When should I sell my car?

Every year hundreds of thousands of cars change hands in Australia. You may also be wondering whether you should keep your car or sell it. In this article, you will find a decision aid!

Having your own car is extremely important for many people today – not only for leisure but often also for commuting. A personal vehicle ensures that we are more flexible and therefore we don’t want to be without a car. But the decision whether to sell or keep the long-standing, always reliable car is basically a difficult one, because over time our car becomes a companion we have come to love. Unfortunately, at some point, the ravages of time also catch up on the car and as soon as the first serious defects appear, it often no longer makes sense to continue driving the car yourself.

So the question is whether to keep the car or sell it at a certain mileage. But when is it really worth thinking about buying a new car and selling the old one? What do you have to consider when selling a car and when is it best to buy a new car?

Keeping or selling a car: this is important to note

How long a car should be kept depends on a number of factors. While in the past a car with a mileage of 80,000 – 100,000 km had its best days behind it, today’s models can of course do a lot more and car repairs are often worthwhile even after several years of use. The mileage of the car is still in the green range at 150,000 km and there are usually only a few visual defects.

So when should you, ideally, part with your car and consider buying a new one? You should definitely consider the following criteria when considering:

Age of the car

Cars are much more durable today than they used to be, so a car can easily be driven for up to 10 years now. In contrast to that time, this shows a clear technical change in the automotive sector.

At best, you should first draw up an exact statement of costs. Calculate how much money you have to spend each month on repairs and then compare the total with the costs for a new car. Not only the mileage of the car is an important point, but also the age determines the residual value. New cars lose around 22% of their purchase value in the first year, which is certainly one reason why most people drive their car for an average of six years. It also makes a difference whether your car has already been paid off in full. In the event that the car is already 100% in your possession, you can deduct the residual value from the purchase price for your new car.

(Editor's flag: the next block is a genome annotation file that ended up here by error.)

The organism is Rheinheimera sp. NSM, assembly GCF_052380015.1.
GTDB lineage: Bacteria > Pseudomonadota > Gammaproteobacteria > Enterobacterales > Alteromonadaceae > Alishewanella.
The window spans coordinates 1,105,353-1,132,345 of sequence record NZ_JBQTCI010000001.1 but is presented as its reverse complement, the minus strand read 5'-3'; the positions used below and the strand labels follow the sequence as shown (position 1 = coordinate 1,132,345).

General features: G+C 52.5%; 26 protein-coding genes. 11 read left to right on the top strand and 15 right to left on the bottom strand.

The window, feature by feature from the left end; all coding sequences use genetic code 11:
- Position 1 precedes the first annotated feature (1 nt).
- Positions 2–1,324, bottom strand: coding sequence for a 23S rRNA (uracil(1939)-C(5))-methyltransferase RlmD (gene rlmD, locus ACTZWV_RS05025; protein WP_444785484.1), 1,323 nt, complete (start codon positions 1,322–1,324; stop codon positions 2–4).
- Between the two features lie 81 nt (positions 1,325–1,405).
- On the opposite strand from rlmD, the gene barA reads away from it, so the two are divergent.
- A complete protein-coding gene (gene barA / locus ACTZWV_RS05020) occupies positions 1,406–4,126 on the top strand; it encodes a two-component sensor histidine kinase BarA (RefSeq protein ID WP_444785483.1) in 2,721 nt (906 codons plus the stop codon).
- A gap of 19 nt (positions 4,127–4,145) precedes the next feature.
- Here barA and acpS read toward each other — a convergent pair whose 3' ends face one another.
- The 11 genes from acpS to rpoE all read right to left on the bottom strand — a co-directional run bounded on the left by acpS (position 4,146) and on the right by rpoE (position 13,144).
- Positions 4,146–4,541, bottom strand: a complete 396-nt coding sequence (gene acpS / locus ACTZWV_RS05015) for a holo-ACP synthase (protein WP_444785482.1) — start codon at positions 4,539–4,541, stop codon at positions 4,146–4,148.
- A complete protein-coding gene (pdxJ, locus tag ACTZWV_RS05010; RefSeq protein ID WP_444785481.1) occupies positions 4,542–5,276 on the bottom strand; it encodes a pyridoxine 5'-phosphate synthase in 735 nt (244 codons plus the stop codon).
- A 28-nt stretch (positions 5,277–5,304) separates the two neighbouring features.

Car safety

What about security? Is your old car absolutely roadworthy? Are the tires OK? The exhaust system? What about the brakes and other wearing parts? Do they have to be repaired or replaced in the near future? Are there any safety concerns, such as poorly functioning seat belts or airbags? If you are seriously worried about your safety in your car, a new acquisition certainly makes sense, because a new car is of course much more reliable as a rule. In addition, it is usually better and more pleasant to drive.

If you decide to buy a new car, you should also pay attention to a few safety-relevant points here. When you buy, do you get a guarantee that initially covers all necessary repairs so that there are no additional maintenance costs?

Please consider: You can save a lot of money with regular maintenance work. Testing the fluid levels or regular oil changes keep your car in good shape and ensure that expensive repairs are avoided. Do you know someone in your immediate environment who can do this work or can you even do it on your own? Then of course you can also save costs here.

Repair costs

How regularly does your car have to go to the workshop? Have you possibly had a major and expensive repair recently carried out that will keep your car running for a while? Then at best you should keep your car. But if your car pulls the money out of your pocket with regular repair costs for small defects and these are perhaps even more expensive than the monthly payments for a new car, your bill clearly indicates that you should look for a new car .

Repair costs vs. residual value

Nowadays, new cars don’t have any weak spots unless they come from poor production. Fortunately, this is not the rule with most manufacturers, so that the question does not arise of whether to scrap or keep a five-year-old car.

When it comes to the question of whether you should keep the car or sell it, you can often use a guideline as a guide: In general, you should only continue to drive your old car if the planned and upcoming repairs are not more expensive than half the residual value of the car . A repair is only worthwhile if this is the case. If this value is exceeded, it is better to sell your current car, otherwise you can quickly fall into a cost trap.

The right time to sell a car

When deciding whether to keep or sell your car, you also have to think about how long you should drive the car at all, because a car has a drop in value of almost 65% after registration. So you should expect a high loss if you sell a car in the first five years. In the following 5 years the residual value will drop again by around 25%. So if you decide at this point, you will lose 90%.

Therefore, it is worth driving a car of such an age to the bitter end. In any case, keep in mind that minor repairs will not increase the sales value of your car. If your car has a residual value of 400 dollars and you have the air conditioning replaced for around 200 dollars, that doesn’t mean that your car is worth 600 dollars as a result. The residual value of the car always remains the same, the only difference being that you have spent some money in advance – so again a loss!

If you are looking to sell your car at a profit, contact Trade Cars For Cash. We will pay top cash for cars in Sydney and also offer free car removal.